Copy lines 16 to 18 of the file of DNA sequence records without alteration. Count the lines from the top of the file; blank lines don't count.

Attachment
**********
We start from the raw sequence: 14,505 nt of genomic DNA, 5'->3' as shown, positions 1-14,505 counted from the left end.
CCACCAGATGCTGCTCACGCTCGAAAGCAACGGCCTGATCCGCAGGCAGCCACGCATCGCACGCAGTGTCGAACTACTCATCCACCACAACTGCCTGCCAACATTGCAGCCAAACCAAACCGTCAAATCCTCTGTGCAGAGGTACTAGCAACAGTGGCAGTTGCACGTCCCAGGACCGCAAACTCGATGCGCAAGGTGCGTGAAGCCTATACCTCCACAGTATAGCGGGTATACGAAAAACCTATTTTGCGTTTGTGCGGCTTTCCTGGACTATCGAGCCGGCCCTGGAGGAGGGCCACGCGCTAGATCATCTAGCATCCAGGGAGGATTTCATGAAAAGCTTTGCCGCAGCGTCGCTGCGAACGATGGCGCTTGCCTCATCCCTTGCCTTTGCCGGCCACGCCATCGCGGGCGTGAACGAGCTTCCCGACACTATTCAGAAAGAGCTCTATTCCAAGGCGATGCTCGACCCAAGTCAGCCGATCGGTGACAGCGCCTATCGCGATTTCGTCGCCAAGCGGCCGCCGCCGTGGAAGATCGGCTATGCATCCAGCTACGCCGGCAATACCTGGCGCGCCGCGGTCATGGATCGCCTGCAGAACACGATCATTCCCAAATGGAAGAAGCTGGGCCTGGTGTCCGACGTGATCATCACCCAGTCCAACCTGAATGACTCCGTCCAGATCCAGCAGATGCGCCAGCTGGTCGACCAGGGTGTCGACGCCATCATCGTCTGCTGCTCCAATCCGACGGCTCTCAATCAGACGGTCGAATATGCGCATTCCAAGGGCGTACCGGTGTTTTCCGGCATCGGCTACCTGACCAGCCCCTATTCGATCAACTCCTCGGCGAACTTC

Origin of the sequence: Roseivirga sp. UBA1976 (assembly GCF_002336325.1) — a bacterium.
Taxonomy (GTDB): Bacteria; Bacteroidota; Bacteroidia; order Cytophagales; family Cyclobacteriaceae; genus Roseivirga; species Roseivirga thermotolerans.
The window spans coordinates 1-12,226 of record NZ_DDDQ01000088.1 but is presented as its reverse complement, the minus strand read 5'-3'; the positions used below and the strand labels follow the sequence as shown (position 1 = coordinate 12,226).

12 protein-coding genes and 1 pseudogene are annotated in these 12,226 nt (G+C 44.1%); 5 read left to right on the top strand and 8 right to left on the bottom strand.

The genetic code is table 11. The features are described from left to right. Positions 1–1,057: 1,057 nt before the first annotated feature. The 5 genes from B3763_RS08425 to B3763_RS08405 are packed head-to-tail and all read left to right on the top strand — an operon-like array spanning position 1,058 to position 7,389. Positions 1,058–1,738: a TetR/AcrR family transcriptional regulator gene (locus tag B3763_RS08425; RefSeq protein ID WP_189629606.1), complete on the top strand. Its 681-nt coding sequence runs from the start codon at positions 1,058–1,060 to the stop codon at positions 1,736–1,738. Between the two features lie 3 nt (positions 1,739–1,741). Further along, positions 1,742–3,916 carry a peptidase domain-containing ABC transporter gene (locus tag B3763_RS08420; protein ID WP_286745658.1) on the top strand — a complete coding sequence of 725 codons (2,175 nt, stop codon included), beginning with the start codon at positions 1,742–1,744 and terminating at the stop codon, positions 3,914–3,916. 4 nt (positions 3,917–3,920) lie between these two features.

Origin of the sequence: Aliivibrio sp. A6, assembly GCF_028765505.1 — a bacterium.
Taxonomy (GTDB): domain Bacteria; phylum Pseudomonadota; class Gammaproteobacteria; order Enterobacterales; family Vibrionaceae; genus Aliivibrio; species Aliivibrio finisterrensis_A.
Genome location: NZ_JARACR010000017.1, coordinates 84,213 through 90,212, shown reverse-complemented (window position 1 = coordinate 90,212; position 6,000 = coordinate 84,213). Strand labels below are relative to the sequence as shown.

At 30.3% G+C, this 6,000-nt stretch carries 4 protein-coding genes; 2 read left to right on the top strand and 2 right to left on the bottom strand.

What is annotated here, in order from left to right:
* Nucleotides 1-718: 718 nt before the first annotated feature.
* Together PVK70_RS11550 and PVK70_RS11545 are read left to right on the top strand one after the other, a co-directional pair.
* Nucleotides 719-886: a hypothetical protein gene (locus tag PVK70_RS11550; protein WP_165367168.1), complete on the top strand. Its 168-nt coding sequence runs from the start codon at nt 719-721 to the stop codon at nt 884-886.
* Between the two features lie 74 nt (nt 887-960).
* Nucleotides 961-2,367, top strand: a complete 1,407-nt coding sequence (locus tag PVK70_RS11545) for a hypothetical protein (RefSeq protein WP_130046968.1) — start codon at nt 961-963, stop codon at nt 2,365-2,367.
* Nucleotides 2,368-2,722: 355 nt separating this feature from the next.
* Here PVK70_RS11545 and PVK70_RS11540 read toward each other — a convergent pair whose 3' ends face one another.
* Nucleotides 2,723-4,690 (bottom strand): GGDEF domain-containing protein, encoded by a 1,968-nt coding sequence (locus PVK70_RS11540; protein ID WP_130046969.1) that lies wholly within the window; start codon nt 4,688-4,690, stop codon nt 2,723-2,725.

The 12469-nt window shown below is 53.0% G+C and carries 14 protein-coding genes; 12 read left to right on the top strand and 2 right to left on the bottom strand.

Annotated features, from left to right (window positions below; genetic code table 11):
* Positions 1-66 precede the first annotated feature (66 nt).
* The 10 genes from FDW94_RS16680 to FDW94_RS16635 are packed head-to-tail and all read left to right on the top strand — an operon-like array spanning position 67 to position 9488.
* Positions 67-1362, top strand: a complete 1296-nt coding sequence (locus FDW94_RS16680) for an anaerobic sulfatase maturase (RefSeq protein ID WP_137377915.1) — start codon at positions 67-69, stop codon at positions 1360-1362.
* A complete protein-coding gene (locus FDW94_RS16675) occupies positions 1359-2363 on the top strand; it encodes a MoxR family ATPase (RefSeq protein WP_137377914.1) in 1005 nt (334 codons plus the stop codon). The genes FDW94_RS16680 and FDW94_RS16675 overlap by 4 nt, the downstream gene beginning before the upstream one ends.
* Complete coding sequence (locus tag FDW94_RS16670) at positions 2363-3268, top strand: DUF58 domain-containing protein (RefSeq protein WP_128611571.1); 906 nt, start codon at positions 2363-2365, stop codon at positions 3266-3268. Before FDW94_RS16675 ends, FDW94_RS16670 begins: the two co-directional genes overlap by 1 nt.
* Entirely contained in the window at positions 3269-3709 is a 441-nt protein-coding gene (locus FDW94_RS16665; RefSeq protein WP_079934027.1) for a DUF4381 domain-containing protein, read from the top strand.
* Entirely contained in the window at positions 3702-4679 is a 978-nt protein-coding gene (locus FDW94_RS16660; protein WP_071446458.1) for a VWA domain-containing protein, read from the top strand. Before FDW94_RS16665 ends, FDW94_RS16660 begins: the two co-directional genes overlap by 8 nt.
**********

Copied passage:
* Between the two features lie 74 nt (nt 887-960).
* Nucleotides 961-2,367, top strand: a complete 1,407-nt coding sequence (locus tag PVK70_RS11545) for a hypothetical protein (RefSeq protein WP_130046968.1) — start codon at nt 961-963, stop codon at nt 2,365-2,367.
* Nucleotides 2,368-2,722: 355 nt separating this feature from the next.